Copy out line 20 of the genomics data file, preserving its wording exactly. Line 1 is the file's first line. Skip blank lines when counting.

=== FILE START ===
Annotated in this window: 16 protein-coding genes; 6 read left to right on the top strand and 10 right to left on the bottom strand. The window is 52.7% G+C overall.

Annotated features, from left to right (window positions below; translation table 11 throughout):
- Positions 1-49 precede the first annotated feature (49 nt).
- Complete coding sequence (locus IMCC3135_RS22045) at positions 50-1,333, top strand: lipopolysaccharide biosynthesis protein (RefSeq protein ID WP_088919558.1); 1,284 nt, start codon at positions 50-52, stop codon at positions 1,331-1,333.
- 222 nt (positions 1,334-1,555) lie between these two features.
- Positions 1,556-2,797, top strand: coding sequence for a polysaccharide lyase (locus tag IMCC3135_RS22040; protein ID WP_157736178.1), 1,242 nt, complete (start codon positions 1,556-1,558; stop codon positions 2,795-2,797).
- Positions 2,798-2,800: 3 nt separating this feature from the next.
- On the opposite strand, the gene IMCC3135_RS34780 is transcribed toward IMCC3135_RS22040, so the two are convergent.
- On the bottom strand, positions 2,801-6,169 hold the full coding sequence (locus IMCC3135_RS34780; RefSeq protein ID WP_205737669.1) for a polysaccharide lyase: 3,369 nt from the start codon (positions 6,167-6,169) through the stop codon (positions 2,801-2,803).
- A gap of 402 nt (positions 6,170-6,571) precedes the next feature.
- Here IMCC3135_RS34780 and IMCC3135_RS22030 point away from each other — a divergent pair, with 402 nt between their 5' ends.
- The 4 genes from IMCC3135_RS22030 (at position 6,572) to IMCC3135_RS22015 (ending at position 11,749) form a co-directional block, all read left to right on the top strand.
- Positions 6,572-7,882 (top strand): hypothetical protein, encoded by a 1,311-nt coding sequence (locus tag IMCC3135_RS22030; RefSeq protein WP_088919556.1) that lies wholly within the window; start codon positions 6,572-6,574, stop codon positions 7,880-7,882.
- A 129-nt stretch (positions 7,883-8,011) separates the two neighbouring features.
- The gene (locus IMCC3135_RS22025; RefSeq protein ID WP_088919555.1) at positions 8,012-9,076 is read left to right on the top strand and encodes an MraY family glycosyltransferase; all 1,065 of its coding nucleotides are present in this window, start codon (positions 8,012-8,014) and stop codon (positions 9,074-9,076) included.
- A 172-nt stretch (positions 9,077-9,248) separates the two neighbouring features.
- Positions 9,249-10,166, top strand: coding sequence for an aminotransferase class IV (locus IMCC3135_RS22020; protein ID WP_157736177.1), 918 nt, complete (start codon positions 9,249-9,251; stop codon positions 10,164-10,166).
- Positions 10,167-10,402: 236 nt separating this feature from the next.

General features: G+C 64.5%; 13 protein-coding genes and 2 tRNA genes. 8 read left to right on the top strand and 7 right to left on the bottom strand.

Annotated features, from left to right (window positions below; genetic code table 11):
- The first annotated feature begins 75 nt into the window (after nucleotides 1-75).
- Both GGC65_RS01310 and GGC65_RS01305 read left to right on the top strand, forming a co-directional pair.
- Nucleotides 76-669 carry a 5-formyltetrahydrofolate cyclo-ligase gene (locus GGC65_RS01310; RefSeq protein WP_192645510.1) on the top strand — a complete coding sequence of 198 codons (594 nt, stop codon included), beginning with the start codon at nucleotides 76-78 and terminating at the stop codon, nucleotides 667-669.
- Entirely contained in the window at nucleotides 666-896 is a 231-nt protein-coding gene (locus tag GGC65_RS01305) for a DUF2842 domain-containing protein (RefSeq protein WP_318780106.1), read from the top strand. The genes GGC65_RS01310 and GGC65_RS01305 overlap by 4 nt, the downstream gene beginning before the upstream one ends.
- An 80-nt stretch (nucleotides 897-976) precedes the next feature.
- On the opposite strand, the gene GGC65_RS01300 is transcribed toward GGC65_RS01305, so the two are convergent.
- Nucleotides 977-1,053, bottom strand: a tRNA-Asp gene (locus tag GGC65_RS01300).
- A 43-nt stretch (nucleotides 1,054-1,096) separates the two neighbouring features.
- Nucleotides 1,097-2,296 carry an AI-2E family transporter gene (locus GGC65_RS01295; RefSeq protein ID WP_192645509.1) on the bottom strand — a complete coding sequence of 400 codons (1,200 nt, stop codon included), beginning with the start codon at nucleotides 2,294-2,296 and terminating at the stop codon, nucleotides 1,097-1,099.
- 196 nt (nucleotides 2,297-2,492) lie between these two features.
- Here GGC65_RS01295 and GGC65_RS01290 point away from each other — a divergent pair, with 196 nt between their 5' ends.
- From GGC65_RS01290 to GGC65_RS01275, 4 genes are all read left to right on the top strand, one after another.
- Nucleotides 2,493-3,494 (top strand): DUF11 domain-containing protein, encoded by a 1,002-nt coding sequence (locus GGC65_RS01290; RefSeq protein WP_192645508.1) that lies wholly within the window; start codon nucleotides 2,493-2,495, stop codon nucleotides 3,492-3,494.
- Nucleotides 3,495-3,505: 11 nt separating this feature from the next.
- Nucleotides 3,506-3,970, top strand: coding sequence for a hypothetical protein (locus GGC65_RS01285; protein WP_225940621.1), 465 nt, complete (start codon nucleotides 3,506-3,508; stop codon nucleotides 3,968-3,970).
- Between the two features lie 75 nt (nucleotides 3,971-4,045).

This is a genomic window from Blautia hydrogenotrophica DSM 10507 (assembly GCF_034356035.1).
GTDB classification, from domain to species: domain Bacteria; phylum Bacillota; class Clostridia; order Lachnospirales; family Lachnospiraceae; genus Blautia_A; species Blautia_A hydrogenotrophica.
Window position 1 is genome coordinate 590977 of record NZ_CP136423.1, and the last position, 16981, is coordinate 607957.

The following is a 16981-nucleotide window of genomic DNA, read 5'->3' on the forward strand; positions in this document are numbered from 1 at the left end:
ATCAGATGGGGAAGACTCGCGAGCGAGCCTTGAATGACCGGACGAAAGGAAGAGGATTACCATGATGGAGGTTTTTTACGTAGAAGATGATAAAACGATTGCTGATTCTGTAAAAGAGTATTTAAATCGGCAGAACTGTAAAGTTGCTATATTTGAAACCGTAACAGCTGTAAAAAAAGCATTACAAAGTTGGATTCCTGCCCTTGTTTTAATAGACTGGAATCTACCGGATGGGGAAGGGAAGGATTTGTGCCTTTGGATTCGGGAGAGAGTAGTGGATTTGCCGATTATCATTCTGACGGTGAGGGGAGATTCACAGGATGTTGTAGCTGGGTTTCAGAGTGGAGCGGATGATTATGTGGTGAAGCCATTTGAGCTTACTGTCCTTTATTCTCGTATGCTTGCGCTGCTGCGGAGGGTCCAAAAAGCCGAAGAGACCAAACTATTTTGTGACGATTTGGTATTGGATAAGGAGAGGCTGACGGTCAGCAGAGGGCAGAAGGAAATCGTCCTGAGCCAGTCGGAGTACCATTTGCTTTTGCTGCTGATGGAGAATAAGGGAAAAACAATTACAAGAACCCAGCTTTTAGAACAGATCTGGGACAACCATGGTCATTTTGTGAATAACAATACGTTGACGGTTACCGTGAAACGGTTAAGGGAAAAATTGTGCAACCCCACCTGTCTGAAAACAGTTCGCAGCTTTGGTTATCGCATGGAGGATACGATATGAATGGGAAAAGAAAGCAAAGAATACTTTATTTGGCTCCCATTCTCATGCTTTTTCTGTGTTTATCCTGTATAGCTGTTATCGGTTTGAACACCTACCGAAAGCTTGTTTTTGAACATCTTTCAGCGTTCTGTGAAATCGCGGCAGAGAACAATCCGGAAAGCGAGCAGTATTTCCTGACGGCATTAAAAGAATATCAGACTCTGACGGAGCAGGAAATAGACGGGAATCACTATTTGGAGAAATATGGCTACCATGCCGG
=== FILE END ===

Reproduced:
Annotated features, from left to right (window positions below; genetic code table 11):